Even within a species, and this touches very indirectly on race, some genotypes do better based on what genotypes are already prevalent in that species' population.(p. 128) There is no saying which genotype is "best" for all situations. Even at the individual gene level, some genes are more likely to become reproduced in combination with certain other genes, but which genes are better combinations again depends on other factors. In some situations, it makes no sense to speak of the genes separately.(pp. 82-87)
Because the same plant may do poorly at middle elevation but well at low and high elevations, Lewontin pushes to expunge idealism from biological thinking. There is no "ideal environment" in which all genotypes (sets of genes) can be evaluated.(p. 30) The environment is in fact always changing, even as a species "adapts" to its environment. In fact, changes in organisms also change their environments.(p. 58)
White pines are a species of tree that can fill in in an environment going through transition. However, once white pines grow up, they create deep shade and their own seedlings perish. Hence white pine forests only last one generation and are succeeded by hardwood forests.(p. 59) This is an example of how the organism changes the environment. Even such small changes as the spacing between leaves in a plant make a big difference in the "microenvironment" important to insects and pollen.
Finally, Lewontin says something to environmentalists that is very important: "The growing environmentalist movement to prevent alterations in the natural world that will be, at best, unpleasant and, at worst, catastrophic for human existence cannot proceed rationally under the false slogan 'Save the Environment.' 'The environment' does not exist to be saved. The world inhabited by living organisms is constantly being changed and reconstructed by the activities of ITAL all END of those organisms, not just by human activity. Neither can the movement proceed under the banner of 'Stop Extinctions!' Of all species that have existed, 99.99 percent are extinct, all species that currently exist will one day be extinct. Indeed all life on earth will one day be extinct. . . . What we can do is to try to affect the rate of extinction and direction of environmental change in such a way as to make a decent life for human beings possible."(pp. 67-8)(1)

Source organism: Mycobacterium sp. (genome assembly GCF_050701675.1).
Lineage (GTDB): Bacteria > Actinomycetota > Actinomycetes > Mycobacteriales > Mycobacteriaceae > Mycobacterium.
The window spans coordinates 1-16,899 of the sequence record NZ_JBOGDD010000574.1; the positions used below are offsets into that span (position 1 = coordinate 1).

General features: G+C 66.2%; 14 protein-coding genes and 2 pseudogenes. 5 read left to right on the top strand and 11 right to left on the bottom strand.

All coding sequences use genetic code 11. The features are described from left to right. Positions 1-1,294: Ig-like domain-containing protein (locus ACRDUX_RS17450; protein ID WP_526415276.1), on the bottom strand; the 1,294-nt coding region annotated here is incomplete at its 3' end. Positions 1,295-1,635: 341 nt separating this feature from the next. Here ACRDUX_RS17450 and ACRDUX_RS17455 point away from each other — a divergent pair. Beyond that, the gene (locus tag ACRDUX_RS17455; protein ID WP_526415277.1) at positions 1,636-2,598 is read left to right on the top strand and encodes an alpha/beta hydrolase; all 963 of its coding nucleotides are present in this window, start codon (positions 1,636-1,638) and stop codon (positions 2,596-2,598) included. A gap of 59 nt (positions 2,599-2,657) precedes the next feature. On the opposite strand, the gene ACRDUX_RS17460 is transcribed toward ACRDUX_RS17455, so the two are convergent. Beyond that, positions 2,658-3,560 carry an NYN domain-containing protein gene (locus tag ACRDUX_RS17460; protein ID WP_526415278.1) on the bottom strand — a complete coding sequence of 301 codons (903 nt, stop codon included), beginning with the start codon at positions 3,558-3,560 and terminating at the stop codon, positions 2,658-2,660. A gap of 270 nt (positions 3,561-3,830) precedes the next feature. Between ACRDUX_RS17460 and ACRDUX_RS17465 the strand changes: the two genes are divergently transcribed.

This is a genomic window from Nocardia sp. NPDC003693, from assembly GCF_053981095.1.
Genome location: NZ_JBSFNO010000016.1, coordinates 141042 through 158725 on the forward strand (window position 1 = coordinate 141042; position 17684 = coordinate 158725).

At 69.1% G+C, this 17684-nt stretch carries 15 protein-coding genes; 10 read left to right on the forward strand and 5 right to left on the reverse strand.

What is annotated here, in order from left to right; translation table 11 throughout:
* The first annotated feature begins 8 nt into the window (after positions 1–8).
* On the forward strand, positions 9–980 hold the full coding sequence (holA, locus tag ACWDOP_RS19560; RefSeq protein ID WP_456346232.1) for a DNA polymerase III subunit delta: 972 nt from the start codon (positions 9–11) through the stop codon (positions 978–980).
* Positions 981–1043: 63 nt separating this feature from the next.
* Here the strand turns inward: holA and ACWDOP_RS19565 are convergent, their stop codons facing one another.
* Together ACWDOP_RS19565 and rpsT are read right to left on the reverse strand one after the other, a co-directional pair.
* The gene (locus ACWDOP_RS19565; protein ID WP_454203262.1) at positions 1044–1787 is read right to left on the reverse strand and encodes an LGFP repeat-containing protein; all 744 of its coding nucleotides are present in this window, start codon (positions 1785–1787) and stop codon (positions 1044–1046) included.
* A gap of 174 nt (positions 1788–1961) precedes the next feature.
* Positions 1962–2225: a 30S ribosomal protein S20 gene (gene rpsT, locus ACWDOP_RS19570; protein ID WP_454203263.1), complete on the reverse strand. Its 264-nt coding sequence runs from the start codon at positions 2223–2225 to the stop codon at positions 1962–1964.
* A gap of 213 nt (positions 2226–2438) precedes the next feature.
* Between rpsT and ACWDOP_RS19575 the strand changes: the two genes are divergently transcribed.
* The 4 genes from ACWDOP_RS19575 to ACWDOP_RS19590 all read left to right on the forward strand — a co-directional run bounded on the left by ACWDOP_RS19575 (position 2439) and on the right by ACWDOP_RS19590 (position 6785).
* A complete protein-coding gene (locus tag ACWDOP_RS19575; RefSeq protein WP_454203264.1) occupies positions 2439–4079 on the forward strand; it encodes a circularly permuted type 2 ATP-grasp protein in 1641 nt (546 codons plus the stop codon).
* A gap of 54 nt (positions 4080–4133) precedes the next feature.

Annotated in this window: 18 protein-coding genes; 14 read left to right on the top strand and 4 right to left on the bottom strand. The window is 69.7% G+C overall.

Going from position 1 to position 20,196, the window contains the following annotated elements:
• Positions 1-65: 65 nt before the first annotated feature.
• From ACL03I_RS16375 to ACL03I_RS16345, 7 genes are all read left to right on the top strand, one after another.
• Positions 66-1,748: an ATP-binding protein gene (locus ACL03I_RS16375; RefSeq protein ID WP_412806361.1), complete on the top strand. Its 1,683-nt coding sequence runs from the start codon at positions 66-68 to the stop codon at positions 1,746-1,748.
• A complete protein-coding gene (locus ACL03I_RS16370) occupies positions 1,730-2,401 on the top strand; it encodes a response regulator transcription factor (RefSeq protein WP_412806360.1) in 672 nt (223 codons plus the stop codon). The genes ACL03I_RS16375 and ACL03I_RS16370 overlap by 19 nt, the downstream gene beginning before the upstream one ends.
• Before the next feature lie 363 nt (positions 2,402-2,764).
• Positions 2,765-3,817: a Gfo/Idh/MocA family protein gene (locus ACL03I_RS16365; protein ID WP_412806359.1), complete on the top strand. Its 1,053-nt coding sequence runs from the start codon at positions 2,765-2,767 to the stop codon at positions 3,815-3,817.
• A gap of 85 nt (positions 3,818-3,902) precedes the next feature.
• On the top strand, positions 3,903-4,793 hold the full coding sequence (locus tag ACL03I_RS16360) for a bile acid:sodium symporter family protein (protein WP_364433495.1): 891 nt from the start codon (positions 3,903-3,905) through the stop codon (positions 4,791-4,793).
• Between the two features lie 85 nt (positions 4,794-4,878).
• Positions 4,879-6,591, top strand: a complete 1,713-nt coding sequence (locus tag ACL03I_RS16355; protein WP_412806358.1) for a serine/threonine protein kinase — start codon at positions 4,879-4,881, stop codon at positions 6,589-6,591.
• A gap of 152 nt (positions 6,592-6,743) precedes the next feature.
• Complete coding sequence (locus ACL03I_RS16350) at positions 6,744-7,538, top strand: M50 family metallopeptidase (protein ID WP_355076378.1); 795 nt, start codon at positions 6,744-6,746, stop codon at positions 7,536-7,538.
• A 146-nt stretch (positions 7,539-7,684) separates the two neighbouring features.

This book is highly readable relative to its content; even though it makes references to many subjects learned in college. We expect that people with high school reading skills will obtain much of value from the book.
1. MIM is saying the same things at http://www.prisoncensorship.info/archive/etext/mn/mn190 /environment.txt http://www.prisoncensorship.info/archive/etext/letters/nonfaqlt/index.ht ml
Buy This Book
|Back to bookstore||Home page|